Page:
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large deposit, long wait

2tone

Silver Supporting Member
Messages
583
I've experienced this disappointing, all to common scenario, much too often. Too many builders take deposits, often 50 to 100%, and quote you a time to delivery. Then , instead of 2 or 3 months delivery, it grows to 6, 8, 12 or more months because of poor production planning, unavailable parts, subcontracted labor delays etc etc. To me, a builder should know fairly accurately his production capability before he takes deposits. Sure, some builders get swamped with orders, but they should still be able to estimate a fairly accurate delivery time. I don't think any deposit should be taken unless the builder has the available parts at the time of order, and knows a realistic production rate. Long delays due to poor production estimates, parts shortages etc should require a refund of deposit and keep the position on the list until the item is ready, then payment due at time of shipping. I can see the logic in taking a deposit with orders. But only if you can guarantee delivery close to the estimated time given at initial order. But in most cases, super long delays are due to poor planning, inaccurate estimates of production capability, and not all the parts in at time of order. A second job being too consuming is not an excuse. The builder should honor his committment at time of order and taking a deposit.Alternate day job or not, you shouldn't be keeping someone's money that long due to your own failure to produce. Amen
 

ramjet2007

Member
Messages
665
ABSOLUTELY AND TOTALLY AGREE!!!

I think there should be some cap on deposit amounts, whether just a moral obligation or actually somehow enforced, even just from collective will. Say 25%? That would pay for parts at my estimation!

Let's do a quick comparison - I work in the Architectural industry, and also have had a wholesale supply business. In both cases I have to produce the completed goods or services before payment, and even then in most cases there is a 30 day account to wait for payment. On rare occasions I am able to ask for a deposit, but these are usually no more than 10%. This gives me incentive to prioritise any delivery commitment I have made in order to be fully paid. Fair enough for both parties.

Let's be fair builders, and most of you are so don't get us wrong here. I don't mind paying a large deposit or full amount upfront personally, but have been burnt myself a couple of times with drawn out delivery times. THAT'S the thorn in our sides...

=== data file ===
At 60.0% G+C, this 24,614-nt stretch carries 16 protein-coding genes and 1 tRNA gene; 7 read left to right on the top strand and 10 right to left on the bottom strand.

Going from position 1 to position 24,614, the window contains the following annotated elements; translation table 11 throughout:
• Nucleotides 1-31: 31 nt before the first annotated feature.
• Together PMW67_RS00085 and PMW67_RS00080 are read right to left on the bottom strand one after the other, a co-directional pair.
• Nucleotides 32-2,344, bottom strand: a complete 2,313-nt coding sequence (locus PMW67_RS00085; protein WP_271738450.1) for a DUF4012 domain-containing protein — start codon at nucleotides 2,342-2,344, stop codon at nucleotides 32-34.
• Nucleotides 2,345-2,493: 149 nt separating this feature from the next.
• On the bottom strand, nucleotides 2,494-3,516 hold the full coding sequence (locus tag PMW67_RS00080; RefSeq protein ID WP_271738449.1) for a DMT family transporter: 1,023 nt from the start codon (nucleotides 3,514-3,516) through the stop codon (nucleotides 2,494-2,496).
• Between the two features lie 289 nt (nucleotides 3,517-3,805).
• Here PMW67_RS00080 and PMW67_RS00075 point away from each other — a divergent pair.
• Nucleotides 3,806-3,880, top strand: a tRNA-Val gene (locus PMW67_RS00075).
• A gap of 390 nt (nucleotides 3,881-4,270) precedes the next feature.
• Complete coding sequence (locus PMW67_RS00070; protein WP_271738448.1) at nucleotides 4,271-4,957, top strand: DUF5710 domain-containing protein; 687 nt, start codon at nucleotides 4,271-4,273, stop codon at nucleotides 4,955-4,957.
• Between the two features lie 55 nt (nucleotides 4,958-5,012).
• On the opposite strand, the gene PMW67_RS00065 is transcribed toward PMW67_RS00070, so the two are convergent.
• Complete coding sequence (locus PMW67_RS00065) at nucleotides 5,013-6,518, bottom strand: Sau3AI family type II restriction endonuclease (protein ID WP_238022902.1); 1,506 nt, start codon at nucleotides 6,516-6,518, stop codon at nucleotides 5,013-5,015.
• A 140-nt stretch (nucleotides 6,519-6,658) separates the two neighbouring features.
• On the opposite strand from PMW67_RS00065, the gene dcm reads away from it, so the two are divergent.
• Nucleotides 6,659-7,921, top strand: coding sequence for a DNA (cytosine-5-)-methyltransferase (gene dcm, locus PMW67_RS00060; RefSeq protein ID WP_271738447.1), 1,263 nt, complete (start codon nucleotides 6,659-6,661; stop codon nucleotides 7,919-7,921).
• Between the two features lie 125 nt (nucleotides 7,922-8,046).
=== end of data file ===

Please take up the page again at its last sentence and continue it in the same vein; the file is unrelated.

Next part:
jpagey

Member
Messages
4,219
Smells like another diy command.
Buy what you want, get on the waitlists you want. You don't like the policy? Don't buy/don't wait.
 
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Blakemore

Silver Supporting Member
Messages
774
I agree. We have a long wait list at the moment right now on our Lunar Echo pedals. It is great to be busy, but we are not a huge company so it is hard to keep up.

I dont know about other business's but I hate it just as much if not more than the people waiting on the gear. I dont know why, but for some reason I dont like hanging onto peoples money until the product is ready, its really the only feasable way for us to do it, but i still don't like it haha. We aren't going to run away with anyone's cash, but just being a player and a fair business owner, its just not something i enjoy doing.

I totally agree with you on this thread :)
 

cbpickin

Tweed Supporting Member
Gold Supporting Member
Messages
7,146
Smells like another diy command.
Buy what you want, get on the waitlists you want. You don't like the policy? Don't buy/don't wait.
The problem with your logic is that buyers are often quoted reasonable wait times like 3-4 weeks which then turn into 6, 9 or 12+ months after the product has been prepaid in full.
When I have known a product is going to take 6 months to a year to show up, many times I have still chosen to place an order. I know what I'm getting into and include that in my decision when I spend my money.
I have no problem with someone undershooting by a few weeks, but some of the builders we are referring to are considerably more off on there estimates.
 

traynor_garnet

Silver Supporting Member
Messages
3,083